However, this is not an easy road, and there are many options if you do want to seek help. They include:
- Self-help groups. Alcoholics Anonymous is the world’s best-known self-help group. Known as ‘AA’, this organisation has been joined by Narcotics Anonymous (NA) for people who want to address their dependence on drugs other than alcohol. AA and NA focus on an abstinence-based, ’12-step’ approach to overcoming addiction, while a newcomer ‘Smart Recovery’ uses a cognitive-based therapy approach to help people assess how they use drugs to both help and hinder themselves.
- The first port of call may be your family doctor for one-on-one management of a drug or alcohol problem.
- Drug & alcohol treatment clinics. A dedicated team of health professionals clustered in a clinical setting, providing specialised treatment.
- Many people’s addiction is linked to traumatic life experiences. Counsellors can help them work through the emotional or physical pain they try to dull with drug or alcohol use.
- Residential rehabilitation. A live-in group therapy experience where people can work intensively on the factors behind their drug use. Depending on the program and its after-care options, the residential experience could last anything from 30 days to a year or more.
- Methadone or Suboxone treatment. Designed for people who are experiencing problems with the opioid family of drugs (ie. heroin, morphine, codeine), this prescription medication replaces the need for the individual to seek out illicit drugs. Different countries use a variety of systems to help people access this medication.
- Online treatment. In the past decade, internet-based treatment programs have become popular. These are useful for people who are time-poor and may wish to remain anonymous.
All of these options are valid, and the one that’s right for you is the one that works for you. The first step is admitting that you have a problem with alcohol or another drug, and being prepared to reach out for the help you need.
To help you with your journey, I’ve established www.BeatAlcoholandDrugAddiction.com. This website focuses online-based programs which may be helpful to people who want to overcome a drug or alcohol problem but may not have the time or ability to visit a clinic or GP, or who are on a waiting list for a place in an over-full drug and alcohol clinic.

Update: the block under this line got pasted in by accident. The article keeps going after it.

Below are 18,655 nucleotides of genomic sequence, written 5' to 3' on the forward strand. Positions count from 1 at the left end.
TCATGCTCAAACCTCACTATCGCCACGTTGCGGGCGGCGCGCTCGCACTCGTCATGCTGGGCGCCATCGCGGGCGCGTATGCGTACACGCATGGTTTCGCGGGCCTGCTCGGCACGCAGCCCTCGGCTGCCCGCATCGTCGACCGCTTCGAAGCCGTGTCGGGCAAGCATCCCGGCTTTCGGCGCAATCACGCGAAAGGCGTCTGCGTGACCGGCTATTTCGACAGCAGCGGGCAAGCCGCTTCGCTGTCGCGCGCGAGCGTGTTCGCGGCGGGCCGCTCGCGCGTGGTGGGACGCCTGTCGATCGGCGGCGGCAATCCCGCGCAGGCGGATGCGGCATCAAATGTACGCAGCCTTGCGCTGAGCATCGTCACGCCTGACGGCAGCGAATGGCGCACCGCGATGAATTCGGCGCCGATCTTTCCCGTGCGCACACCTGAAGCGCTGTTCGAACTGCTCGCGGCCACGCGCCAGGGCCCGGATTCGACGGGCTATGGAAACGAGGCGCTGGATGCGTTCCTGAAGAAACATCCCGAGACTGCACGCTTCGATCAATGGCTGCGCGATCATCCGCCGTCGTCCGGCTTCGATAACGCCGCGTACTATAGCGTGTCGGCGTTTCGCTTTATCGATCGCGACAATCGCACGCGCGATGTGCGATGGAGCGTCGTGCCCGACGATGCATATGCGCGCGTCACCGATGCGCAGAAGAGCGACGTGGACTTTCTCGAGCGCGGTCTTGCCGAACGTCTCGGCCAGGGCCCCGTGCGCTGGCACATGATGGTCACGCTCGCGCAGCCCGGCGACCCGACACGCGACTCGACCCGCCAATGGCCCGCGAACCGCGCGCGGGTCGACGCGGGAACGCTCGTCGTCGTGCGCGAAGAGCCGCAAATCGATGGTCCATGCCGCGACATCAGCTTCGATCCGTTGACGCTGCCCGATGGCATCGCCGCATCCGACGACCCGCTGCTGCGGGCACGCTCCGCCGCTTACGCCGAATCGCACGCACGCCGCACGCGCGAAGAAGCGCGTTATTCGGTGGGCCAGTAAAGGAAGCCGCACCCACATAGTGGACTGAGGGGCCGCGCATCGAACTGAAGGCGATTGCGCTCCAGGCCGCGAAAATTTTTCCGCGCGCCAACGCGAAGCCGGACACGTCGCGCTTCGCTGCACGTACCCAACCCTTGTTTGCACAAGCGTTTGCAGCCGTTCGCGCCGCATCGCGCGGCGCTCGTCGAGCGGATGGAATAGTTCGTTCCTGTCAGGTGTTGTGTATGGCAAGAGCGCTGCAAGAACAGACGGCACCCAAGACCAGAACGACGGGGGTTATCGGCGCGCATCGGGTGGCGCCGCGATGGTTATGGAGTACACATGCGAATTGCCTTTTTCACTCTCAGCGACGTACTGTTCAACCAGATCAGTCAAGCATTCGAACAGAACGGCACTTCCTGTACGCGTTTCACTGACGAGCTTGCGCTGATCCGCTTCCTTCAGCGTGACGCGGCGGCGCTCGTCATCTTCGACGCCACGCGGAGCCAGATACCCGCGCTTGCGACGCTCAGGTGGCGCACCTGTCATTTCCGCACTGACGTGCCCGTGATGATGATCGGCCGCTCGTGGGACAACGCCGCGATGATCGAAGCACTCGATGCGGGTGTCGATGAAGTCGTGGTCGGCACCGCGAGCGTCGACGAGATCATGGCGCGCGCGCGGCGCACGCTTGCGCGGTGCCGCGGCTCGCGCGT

American Society of Addiction Medicine. Definition of Addiction. www.asam.org/for-the-public/definition-of-addiction. Accessed 14 December 2015.
Gilly PA 2015. How and Why to Diagnose Substance Use Disorders under DSM-5. MOJ Addict Med Ther 1(2): 00009 DOI: 10.15406/mojamt.2015.01.00009
Philos 2010. The Liberal View of Addiction, Psychiatr Psychol. 2010 March 1; 17(1): 1–22. doi:10.1353/ppp.0.0282.
The official definition
Addiction is a primary, chronic disease of brain reward, motivation, memory and related circuitry. Dysfunction in these circuits leads to characteristic biological, psychological, social and spiritual manifestations. This is reflected in an individual pathologically pursuing reward and/or relief by substance use and other behaviors.
Addiction is characterized by inability to consistently abstain, impairment in behavioral control, craving, diminished recognition of significant problems with one’s behaviors and interpersonal relationships, and a dysfunctional emotional response. Like other chronic diseases, addiction often involves cycles of relapse and remission. Without treatment or engagement in recovery activities, addiction is progressive and can result in disability or premature death.
– American Society of Addiction Medicine